Culturally Corrupted Connotations – Ignorance, Tolerance, and DiscriminationPosted: June 27, 2012
Writers have a thing for words. That may be stating the obvious, but it is more complicated than saying carpenters have a thing for wood or geologists have a thing for rocks. A better comparison may be to say that artists have a thing for paint, more accurately for color. The combination of the right colors makes all the difference in the painting just as the use of the right words makes all the difference in the writing. Mark Twain once said, “The difference between the right word and the almost right word is the difference between lightning and the lightning bug.” If I tell an artist to paint the sky blue, it may be too general a request given the many shades of blue in the sky, but the artist knows it is not to be red or brown. But what if in my mind blue does not mean a color but an emotion? That may confuse things a bit for the artist.
Language changes, for better or for worse. Cultural influences, societal influences sometimes bend the connotation of a good word in a bad direction. Words can take on an emotional charge by connotation that they do not have by original definition. I call it culturally corrupted connotation. Here are three words I believe have suffered that fate.
Ignorance. Will Rogers famously said, “Everybody is ignorant, only on different subjects.” Taken in that proper sense, the word suggests an absence of knowledge rather than a state of idiocy as it is often intended. How the word devolved to that state I can not say, but the language does not benefit from the change. There are certain subjects about which I am content to remain ignorant. To be called ignorant should be no more pejorative than to be called innocent. Unlike idiocy, ignorance can be eliminated by enlightenment (alliteratively speaking). Ignorance can be a bad thing or a good thing. Ignorance concerning the steps to perform good hygiene is a bad thing. Ignorance concerning the steps to assemble a hydrogen bomb is a good thing (for the rest of us). Be thankful for a certain level of ignorance in your fellow man.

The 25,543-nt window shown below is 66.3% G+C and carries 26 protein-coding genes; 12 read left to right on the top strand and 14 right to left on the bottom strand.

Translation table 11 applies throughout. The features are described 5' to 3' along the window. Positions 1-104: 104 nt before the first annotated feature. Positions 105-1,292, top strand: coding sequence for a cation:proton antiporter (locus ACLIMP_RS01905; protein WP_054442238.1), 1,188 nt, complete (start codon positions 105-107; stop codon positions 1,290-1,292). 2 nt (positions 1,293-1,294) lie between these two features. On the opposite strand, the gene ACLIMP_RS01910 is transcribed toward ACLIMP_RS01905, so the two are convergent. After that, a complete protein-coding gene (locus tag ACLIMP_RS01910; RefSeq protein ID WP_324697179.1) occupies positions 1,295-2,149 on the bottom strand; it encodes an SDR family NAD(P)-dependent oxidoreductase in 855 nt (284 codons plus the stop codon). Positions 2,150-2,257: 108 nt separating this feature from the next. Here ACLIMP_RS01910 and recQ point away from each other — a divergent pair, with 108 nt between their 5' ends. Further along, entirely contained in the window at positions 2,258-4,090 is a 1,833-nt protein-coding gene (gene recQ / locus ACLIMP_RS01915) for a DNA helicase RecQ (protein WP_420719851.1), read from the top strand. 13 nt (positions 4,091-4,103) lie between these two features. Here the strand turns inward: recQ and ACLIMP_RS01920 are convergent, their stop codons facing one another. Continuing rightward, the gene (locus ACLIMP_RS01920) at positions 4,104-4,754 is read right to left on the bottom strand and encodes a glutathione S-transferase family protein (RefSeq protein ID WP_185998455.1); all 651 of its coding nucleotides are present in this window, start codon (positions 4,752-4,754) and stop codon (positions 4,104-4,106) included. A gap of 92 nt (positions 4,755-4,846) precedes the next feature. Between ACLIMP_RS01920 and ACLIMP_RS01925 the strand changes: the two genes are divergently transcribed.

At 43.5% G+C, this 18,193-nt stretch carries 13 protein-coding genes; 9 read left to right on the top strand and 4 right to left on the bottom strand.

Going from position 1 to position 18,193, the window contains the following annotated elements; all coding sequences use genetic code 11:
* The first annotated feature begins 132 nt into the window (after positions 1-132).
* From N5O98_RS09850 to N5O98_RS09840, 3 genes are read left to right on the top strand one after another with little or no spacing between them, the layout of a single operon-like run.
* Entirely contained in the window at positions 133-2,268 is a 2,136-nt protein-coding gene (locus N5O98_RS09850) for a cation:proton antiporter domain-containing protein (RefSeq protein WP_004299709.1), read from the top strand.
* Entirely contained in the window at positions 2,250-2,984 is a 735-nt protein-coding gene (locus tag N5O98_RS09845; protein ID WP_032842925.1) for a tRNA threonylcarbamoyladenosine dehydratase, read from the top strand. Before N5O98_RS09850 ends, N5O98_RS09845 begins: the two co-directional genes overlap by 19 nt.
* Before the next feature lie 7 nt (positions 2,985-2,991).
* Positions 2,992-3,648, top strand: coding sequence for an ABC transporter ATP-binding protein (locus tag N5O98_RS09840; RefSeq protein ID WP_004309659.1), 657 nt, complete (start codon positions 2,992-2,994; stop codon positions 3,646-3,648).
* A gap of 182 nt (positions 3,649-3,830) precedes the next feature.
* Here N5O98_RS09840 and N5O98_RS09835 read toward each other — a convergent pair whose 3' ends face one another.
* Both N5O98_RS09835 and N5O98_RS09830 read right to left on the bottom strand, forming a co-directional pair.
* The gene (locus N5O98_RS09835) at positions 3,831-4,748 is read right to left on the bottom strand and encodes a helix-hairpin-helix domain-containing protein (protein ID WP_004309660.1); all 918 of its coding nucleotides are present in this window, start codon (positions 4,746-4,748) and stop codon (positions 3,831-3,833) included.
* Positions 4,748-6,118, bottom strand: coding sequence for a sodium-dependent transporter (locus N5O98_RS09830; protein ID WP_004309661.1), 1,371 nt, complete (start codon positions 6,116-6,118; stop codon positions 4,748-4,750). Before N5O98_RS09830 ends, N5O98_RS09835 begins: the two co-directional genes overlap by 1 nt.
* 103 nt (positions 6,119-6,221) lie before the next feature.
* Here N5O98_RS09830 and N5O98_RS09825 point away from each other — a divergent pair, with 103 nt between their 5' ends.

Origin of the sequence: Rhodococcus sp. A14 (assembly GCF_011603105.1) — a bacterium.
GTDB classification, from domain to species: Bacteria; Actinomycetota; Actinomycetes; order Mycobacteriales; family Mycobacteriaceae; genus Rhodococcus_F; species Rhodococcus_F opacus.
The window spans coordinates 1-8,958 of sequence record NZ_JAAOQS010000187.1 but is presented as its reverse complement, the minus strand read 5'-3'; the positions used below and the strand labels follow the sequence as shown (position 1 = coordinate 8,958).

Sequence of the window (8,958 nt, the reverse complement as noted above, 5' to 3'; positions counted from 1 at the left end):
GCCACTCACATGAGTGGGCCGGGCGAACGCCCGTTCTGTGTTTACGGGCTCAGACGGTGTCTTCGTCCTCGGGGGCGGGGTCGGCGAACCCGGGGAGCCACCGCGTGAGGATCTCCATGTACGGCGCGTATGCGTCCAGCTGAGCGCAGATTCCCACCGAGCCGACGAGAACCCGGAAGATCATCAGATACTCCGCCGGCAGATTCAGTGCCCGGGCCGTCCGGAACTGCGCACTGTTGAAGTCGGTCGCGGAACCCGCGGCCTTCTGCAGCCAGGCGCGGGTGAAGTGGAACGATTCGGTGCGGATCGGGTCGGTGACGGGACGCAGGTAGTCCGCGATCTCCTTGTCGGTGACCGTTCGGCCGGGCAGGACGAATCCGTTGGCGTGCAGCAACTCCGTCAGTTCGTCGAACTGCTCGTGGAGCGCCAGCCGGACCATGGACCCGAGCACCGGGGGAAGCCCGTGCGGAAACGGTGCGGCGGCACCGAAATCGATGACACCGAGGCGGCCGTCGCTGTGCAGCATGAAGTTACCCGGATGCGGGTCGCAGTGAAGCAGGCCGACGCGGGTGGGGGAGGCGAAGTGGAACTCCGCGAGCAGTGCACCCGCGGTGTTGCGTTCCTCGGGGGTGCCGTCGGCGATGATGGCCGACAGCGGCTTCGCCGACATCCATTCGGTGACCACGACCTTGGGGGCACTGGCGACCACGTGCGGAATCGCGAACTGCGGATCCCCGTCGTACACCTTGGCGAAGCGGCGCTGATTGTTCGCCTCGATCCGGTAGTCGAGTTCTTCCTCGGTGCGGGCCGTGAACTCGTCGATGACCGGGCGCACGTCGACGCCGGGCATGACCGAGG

Tolerance. In engineering, the term relates to a precise set of limits. In physiology, it refers to a reduction in the level of effect. In the physical or social sense, the word is meant to reflect the practice of allowing the existence of something of which one dislikes or disapproves. The cultural connotation seems to have moved to an expectation of acceptance and approval rather than an allowance for existence. Whether applied to religious opinion, sexual orientation, or a bad smell in the neighborhood, the definition of tolerance is the same. The very idea of tolerance is that the object is not acceptable in one’s eyes (or nose in my example). I can not say that I tolerate apple pie, because I do not disapprove of apple pie. I can not approve of my friend’s bad jokes, but I can tolerate them. The culturally corrupt connotation of tolerance is that I am now supposed to not only permit the existence of the thing of which I disapprove, but I am supposed to actually approve of it. That view of tolerance will always produce what has been termed the paradox of tolerance–that those who expect acceptance rather than tolerance become themselves intolerant of those they deem intolerant. They become the very thing they disapprove of in others. True tolerance is a charity born of convictions not an absence of convictions.
Discrimination. Here is a perfectly good word that suffers from a perfectly negative connotation. Do I discriminate? I do so intentionally every day. I discriminate between hot and cold in the shower, between sugar and salt for my cereal, between red, amber, and green at the intersection. One who can not discriminate, who can not tell the difference in things, is bound for trouble.
The almost exclusive connotation today relates to racial or ethnic discrimination, by which is meant racial prejudice, and which implies an unfair, unwarranted pattern of behavior–a bad thing. The culturally corrupt connotation of discrimination is that it is a synonym of prejudice. They are two very different things. This word that simply means to be able to distinguish between two or more things has become associated with behavior toward those things. It is no longer that I can distinguish the taste of salt from sugar, but that I must behave unfairly toward the salt shaker. The use of the word almost solely in relation to racial or other prejudice is as unfortunate as it is irreversible. To discriminate is to be perceptive, not prejudicial. Another decent word has suffered a bad rap.
I suppose this could all come under the heading of language conservation–the need for which can be illustrated by a conversation I had once with a man who employed me. He called me aside one day and said, “Dutch, you are ignoring me, and if there’s one thing I can’t stand, it’s ignorance.” Oh well…